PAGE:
Being on the internet is - just a little bit - inherently depressing. It's a beautiful day outside, or else you should be asleep, and either way you know an hour or two's undistracted boredom might provoke a little creativity, yet here you sit/lie/steam spinach before update after update of things that are going to make you angry, no more genuinely interacting with others than if you were passing notes in class, or perhaps more accurately - since the internet isn't a public space but rather a shared private space, a public toilet, not a town hall - writing something under a message left on the cubicle wall. Even when the good stuff is shared online, chances are it's old, or new and brave and tragic. Or if it's new and not the News, if it's something brilliant that someone has made, that too is a little depressing, because what's it doing on the internet? Why is nobody being paid to broadcast this work in a medium with proper start and stopping times, independent of the likes of us having to pass it around amongst ourselves like a pamphlet? Who's in charge? And what's happened to Alan Partridge's Mid-Morning Matters!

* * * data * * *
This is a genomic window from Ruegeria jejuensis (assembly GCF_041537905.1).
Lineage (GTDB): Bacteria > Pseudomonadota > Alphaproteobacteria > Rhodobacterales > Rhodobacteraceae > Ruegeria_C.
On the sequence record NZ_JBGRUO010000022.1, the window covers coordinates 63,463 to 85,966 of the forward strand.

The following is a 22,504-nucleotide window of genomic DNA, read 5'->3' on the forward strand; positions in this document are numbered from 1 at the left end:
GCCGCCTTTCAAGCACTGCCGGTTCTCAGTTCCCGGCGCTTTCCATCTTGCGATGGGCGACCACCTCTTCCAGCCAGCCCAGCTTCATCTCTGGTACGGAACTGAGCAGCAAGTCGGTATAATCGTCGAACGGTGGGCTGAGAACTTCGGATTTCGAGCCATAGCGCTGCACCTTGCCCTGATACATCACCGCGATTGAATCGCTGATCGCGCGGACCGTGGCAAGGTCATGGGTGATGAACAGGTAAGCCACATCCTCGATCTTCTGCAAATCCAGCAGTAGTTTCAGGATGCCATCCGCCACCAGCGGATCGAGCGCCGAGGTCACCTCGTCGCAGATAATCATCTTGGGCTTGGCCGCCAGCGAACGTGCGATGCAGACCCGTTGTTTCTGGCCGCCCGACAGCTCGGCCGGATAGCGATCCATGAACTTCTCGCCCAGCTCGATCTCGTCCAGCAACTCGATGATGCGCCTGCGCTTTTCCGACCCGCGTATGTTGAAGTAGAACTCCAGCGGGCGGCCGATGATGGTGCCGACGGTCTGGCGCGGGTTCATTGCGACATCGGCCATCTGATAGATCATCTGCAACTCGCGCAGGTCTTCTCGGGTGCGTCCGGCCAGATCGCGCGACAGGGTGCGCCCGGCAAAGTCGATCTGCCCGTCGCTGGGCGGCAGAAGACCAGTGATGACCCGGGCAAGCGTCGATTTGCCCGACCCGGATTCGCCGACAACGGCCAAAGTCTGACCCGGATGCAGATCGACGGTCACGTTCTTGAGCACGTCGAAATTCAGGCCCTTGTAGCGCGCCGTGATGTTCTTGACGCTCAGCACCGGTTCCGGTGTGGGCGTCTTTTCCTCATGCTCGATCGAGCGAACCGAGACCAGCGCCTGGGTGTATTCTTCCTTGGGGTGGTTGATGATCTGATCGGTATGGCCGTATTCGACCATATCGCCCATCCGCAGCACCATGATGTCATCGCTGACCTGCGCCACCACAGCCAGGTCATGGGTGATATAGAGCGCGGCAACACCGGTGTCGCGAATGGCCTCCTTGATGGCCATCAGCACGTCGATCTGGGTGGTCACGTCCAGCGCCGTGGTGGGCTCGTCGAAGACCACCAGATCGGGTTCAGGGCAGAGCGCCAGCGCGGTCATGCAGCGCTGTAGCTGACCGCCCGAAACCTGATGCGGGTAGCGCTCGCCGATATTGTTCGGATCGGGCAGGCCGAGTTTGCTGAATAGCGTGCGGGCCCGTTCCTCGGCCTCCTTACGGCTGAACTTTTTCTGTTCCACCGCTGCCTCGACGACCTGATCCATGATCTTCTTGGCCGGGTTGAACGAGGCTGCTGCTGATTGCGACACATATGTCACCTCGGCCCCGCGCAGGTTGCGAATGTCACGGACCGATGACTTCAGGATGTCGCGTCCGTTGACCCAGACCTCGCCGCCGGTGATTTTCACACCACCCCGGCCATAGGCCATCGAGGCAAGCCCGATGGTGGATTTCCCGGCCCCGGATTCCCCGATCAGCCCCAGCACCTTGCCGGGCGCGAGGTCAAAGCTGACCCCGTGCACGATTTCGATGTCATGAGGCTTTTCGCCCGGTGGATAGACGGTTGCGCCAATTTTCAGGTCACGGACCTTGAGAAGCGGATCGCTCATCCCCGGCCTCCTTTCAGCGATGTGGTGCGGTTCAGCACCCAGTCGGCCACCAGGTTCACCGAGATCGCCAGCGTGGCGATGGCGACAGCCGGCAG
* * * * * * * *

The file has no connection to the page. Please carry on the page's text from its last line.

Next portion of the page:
But I'm glad I was on the internet for this clip. It's American, like a lot of what I seem to watch online (particularly now The Daily Show is being hosted by John Oliver* - I've aways loved it, but now I'm rooting for it.) And while there's a lot to be said for keeping up with The American News (if for example the words "Carlos Danger" mean nothing to you, you might well be missing out on one of the greatest and most hilarious and simultaneously enervating mysteries ever thrown up, and I mean literally thrown up, by a political career - yes, that is what "literally" means, I've checked...) still I'm unused to hitting upon something as cheering as this Stephen Colbert clip. It's a heck of a curveball. It's big. It's good. It's a fear-killer. Shoot-to-kill laws, Piers Morgan, Putin and the trolls all turn to steam while it's playing. You should watch it.
* By the way, discussing Egypt with Andy Zaltzman in their Bugle podcast John came up with one of my favourite ever political observations:
"Under a dictatorship, you get used to a dictator kicking you in the balls. Under a democracy, you have to get used to 50% of your own population kicking you in the balls."